Banks Making the Most From Overdraft and ATM Fees
With the recession being receding into the past, many consumers are still coping with how they feel about their banks. Whether you bank at a community bank, a regional bank or money center bank, the reality is that bank customers want to know that they are not getting killed by banking fees every month. After all, it isn’t as if the savers are making any interest. Two areas that have been ongoing sore topics for the public are the fees that banks charge for ATMs and from overdrafts.
24/7 Wall St. has seen new data from SNL Financial regarding bank overdraft fees and fees collected by ATM use. It turns out that some banks are seeing a large portion of their non-interest income by charging overdraft and ATM fees. As a reminder, these became issues after the recession as consumers started to get a voice over how banks act.
SNL’s data on bank overdraft and ATM fees showed some of what may be expected by some banks. It also had some nearly startling data elsewhere. During the first quarter alone, the three largest banks collectively generated $1.14 billion from overdraft fees and related service charges during the first quarter. JPMorgan Chase & Co. (NYSE: JPM), Bank of America Corp. (NYSE: BAC) and Wells Fargo & Co. (NYSE: WFC) were each reported as having more than $350 million in overdraft fees. The same three banks with the highest ATM fees collected in the first quarter were Wells Fargo at $90 million, Bank of America at $87 million and JPMorgan at $56 million.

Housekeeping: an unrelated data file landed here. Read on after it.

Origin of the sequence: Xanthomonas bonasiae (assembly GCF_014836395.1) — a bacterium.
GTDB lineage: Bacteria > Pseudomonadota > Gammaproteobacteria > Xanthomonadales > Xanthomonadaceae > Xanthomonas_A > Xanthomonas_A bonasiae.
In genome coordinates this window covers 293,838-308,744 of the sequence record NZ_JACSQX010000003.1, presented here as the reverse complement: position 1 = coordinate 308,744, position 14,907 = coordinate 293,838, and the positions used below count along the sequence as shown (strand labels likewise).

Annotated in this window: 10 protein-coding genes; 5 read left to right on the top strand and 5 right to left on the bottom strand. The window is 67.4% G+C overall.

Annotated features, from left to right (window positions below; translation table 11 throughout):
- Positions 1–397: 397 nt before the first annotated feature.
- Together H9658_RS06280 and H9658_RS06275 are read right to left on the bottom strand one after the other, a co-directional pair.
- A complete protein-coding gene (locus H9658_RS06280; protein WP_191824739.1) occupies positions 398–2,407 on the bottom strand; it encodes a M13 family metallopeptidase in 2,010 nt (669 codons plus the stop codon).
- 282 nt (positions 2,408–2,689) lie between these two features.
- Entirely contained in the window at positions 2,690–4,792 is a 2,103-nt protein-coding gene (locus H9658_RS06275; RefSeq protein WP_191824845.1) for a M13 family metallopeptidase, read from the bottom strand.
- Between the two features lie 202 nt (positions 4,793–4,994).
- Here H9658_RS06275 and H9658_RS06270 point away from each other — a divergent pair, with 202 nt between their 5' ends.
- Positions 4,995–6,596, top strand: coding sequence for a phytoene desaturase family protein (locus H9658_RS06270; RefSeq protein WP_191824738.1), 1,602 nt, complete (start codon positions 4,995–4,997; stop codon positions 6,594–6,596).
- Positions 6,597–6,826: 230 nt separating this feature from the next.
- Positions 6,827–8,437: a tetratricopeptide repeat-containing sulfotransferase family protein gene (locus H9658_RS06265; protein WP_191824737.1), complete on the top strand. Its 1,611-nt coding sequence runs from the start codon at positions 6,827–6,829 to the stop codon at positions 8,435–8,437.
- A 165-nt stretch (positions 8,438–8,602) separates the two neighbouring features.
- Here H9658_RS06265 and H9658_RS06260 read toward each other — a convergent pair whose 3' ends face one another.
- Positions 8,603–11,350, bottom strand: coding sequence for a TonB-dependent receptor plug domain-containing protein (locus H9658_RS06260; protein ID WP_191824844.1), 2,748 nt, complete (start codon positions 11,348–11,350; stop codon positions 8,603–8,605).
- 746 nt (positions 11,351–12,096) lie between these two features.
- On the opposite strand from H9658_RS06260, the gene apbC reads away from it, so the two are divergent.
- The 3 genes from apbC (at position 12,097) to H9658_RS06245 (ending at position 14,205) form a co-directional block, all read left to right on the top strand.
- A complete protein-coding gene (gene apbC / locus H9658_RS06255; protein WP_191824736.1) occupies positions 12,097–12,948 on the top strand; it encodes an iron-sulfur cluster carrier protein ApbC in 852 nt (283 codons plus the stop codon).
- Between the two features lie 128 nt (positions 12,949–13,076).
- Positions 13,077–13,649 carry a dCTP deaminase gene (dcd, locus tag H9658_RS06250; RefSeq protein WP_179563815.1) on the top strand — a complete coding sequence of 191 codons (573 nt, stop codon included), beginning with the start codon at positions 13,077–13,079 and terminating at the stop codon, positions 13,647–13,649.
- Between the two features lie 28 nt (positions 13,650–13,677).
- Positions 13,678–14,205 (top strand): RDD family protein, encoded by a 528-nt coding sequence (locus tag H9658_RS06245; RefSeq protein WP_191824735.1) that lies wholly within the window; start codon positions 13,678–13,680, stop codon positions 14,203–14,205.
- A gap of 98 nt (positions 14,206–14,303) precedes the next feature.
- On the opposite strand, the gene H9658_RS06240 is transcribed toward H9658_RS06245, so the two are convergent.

While it would seem obvious that the largest banks by total deposits would have the most collected in fees, the two images below from SNL Financial show many other banks with a breakdown of how the ATM fees and how the overdraft and related service fees tally up as a percentage of total operating revenues. With Woodforest National Bank appearing high in overdrafts and ATM fees, that has its ties to having many branches inside of Wal-Mart Stores Inc. (NYSE: WMT) locations.
Another report was on ATM fees, showing that banks make far less from ATM fees than they do from overdraft fees. SNL calculated that banks with more than $1 billion in assets took in just over $2.5 billion in overdraft fees on consumer deposits in the first quarter. This compared to $973.6 million in monthly maintenance fees on consumer deposits, and it was against $437.7 million in ATM fees on consumer deposits.
On a median basis, the banks’ ATM fees make up just 0.08% of operating revenue, with operating revenue defined as net interest income before provision expense plus noninterest income.
SNL further showed that banks such as Woodforest National Bank, TD Bank and First National Bank Texas all generated over 30% of noninterest income from overdraft fees.
TD Bank, part of Toronto-Dominion Bank (NYSE: TD), derived 30.29% of its noninterest income from overdraft fees, and that was a higher rate than any other bank over $200 billion in assets. SNL went on to say that overall noninterest income came in at $339.1 million for the bank. Interest income exceeded noninterest income by a factor of almost four-to-one at the bank.
SNL Financial said:
Starting in the first quarter, banks with more than $1 billion in assets were required to report overdraft fees charged to consumers on transaction and nontransaction deposit products intended primarily for individuals. In total, approximately 600 banks filed the new overdraft data in the first quarter and collectively these companies took in $2.51 billion in overdraft fees.
One issue that could skew the data from these banks is that certificates of deposit (CDs) are excluded from the breakouts. There are two sides to any story, and many other consumers feel that it is the responsibility of the consumer not to become overdrawn in their accounts. Nonetheless, some of these figures seem eye-opening.